Ciao! This is Vaidehi Roy Chowdhury, a second-year PhD student working under the supervision of Prof Michele Vendruscolo at the Centre for Misfolding Diseases, Yusuf Hamied Department of Chemistry, University of Cambridge. I am also ESR11 in the Bio2Brain MSCA-ITN, where my goal is to develop novel immunotherapeutics against crucial molecular targets implicated in debilitating neuronal diseases such as multiple sclerosis (MS).
One of the primary steps in validating the activity of any drug or antibody is to test them against their targets in cell models. Hence, it is crucial to be able to culture the necessary cell types in vitro and to perform the required functional assays. To receive a training in mammalian cell models for MS, I recently visited the Biophysics Biophotonics Lab of Dr Martino Calamai at the European Laboratory for Non-Linear Spectroscopy (LENS) in Florence, Italy, for two weeks (from 22nd May to 2nd June 2023). In this brief but intense period, I developed my skills at handling cell cultures (with a range of immortalised cell lines), transfection, protein expression, labelling antibodies, immunocytochemistry, fluorescence and confocal microscopy and single-molecule tracking of molecular dynamics, all thanks to the kind supervision and unwavering guidance of Marta Rojas Rodríguez (ESR7) as well as the regular scientific discussions with Dr Calamai. I also learned how animal tissue samples are prepared for imaging. I was awed by seeing how a light-sheet microscope, built in-house with a decade of dedicated efforts, could produce intricately detailed images of these tissue samples.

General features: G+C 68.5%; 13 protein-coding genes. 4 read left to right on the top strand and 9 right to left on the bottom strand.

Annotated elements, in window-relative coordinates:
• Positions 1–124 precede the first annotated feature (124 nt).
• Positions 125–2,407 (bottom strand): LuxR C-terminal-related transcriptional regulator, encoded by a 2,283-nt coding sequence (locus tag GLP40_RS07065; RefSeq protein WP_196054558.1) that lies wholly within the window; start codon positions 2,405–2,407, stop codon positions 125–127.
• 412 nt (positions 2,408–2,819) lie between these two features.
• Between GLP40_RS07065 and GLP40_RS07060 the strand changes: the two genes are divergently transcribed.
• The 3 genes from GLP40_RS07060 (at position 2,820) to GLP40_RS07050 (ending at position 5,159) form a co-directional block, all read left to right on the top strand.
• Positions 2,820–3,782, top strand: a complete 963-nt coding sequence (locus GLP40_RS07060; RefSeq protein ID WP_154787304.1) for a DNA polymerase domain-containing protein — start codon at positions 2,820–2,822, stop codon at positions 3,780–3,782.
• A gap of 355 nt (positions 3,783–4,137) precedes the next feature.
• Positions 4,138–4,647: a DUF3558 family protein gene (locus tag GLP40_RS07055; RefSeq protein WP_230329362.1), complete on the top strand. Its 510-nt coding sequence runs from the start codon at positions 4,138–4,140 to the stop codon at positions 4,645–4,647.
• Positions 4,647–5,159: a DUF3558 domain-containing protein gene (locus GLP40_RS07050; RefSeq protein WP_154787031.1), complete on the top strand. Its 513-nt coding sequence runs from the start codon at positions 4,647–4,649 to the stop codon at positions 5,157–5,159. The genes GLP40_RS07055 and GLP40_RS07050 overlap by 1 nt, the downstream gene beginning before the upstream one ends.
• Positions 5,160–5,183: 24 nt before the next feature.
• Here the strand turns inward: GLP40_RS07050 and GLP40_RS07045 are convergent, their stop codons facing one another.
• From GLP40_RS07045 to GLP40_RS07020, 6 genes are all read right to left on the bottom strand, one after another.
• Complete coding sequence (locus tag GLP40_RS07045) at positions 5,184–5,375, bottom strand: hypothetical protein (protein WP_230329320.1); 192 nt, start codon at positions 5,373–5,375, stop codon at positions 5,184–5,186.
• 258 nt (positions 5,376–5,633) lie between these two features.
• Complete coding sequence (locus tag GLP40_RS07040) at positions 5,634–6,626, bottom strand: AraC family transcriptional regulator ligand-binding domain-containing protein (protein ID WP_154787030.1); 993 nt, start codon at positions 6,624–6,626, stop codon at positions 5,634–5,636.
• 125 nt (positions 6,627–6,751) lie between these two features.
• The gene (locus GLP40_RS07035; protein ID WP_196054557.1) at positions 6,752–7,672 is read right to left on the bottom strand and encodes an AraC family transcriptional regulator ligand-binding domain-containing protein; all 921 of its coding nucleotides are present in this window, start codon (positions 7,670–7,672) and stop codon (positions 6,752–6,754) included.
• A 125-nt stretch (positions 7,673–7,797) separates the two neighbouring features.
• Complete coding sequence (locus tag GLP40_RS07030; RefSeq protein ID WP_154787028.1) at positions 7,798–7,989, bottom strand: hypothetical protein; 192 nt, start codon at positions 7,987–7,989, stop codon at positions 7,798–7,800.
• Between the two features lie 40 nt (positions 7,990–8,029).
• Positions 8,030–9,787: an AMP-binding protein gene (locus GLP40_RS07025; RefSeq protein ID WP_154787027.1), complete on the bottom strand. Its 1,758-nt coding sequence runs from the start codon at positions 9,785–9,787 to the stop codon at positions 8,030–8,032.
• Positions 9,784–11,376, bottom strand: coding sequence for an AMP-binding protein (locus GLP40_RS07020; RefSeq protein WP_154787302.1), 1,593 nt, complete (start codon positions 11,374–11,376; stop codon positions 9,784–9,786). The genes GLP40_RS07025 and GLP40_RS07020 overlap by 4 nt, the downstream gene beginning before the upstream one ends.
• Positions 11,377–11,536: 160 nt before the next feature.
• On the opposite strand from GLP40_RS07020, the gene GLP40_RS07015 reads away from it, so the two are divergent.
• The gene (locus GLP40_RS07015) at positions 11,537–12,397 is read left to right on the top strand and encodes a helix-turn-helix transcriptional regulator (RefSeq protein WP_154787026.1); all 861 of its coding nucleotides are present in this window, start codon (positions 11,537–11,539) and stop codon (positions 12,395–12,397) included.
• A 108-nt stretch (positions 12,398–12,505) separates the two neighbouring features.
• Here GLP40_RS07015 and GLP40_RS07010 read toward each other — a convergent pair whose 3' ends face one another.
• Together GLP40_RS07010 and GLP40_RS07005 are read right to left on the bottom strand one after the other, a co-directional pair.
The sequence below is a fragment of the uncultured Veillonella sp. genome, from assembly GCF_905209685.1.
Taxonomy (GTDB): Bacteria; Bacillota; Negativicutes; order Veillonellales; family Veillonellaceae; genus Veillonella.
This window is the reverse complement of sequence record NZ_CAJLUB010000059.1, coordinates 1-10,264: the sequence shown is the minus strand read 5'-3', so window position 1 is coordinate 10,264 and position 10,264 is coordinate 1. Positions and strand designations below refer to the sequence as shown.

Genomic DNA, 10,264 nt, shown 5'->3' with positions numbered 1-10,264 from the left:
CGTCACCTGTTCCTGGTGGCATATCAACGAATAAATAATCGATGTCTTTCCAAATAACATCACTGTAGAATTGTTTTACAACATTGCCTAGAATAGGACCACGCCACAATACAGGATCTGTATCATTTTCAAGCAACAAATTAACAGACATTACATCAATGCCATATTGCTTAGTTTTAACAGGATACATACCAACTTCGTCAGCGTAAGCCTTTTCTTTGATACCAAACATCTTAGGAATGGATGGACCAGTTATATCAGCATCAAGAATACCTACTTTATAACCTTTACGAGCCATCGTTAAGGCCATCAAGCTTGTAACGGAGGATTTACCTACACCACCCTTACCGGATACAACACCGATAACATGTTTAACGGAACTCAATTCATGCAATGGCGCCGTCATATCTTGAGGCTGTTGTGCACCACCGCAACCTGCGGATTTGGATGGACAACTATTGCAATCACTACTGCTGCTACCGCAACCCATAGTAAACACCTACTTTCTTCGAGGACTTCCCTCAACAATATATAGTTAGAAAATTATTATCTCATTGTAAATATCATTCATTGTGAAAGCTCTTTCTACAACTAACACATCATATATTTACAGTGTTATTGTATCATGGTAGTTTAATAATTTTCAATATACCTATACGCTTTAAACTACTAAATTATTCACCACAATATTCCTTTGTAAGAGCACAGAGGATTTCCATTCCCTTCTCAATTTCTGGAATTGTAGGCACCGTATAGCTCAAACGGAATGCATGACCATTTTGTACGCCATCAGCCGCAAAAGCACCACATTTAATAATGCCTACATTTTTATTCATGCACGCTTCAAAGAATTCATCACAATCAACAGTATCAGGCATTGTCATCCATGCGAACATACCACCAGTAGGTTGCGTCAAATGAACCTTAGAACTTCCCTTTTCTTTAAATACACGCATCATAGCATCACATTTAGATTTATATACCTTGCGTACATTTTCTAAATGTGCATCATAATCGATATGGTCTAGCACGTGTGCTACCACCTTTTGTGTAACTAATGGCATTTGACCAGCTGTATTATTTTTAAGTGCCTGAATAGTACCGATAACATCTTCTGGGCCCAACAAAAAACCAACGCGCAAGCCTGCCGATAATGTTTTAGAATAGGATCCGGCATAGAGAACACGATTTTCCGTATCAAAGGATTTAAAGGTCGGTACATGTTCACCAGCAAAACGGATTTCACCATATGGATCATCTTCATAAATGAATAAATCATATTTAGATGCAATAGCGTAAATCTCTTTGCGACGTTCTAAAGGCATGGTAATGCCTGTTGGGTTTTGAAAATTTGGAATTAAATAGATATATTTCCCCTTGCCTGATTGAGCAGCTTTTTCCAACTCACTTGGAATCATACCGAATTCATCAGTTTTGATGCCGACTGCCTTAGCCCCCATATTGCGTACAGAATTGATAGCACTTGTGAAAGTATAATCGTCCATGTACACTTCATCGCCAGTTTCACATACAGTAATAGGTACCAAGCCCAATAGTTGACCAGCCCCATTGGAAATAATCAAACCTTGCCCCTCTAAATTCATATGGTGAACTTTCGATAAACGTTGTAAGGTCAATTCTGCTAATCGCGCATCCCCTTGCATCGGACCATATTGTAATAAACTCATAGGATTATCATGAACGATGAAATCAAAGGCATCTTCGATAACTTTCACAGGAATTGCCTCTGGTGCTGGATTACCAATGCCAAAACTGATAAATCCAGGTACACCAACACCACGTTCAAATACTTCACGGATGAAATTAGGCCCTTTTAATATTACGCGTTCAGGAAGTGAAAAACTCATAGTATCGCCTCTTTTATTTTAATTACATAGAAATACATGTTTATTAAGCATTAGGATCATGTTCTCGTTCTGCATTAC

During this period, I was not just sharing my time between the cell culture and microscopy labs but would also often end up finding myself engaged in deep discussions with physicists investigating optic properties of materials. This led to participation in meetings with other groups in the institute, such as the Complex Photonics Lab of Prof Diederik Wiersma.
Based in the beautiful foothills at Sesto Fiorentino, spring at LENS was not only about science and networking – it also involved team-building activities and exploring Florence together. I came back with more than a list of skills learned to add to my CV. I now have a different perspective of looking at life and a bag full of memories to help me maintain that perspective forever. I would like to thank Dr Calamai and Marta for hosting me, my colleagues Alexander Röntgen (ESR12) and Dalia Abdeldaim (ESR4) for their constant support during the learning process, all the researchers at LENS for their amicable nature, my supervisor Prof Vendruscolo for encouraging me to participate in this secondment, and, most importantly, the Bio2Brain ITN, for creating such an opportunity for me to participate in international collaborative research work. Florence, a city steeped in history, provides a humbling and educative atmosphere, and I could not have asked for a more memorable experience during my first ever secondment.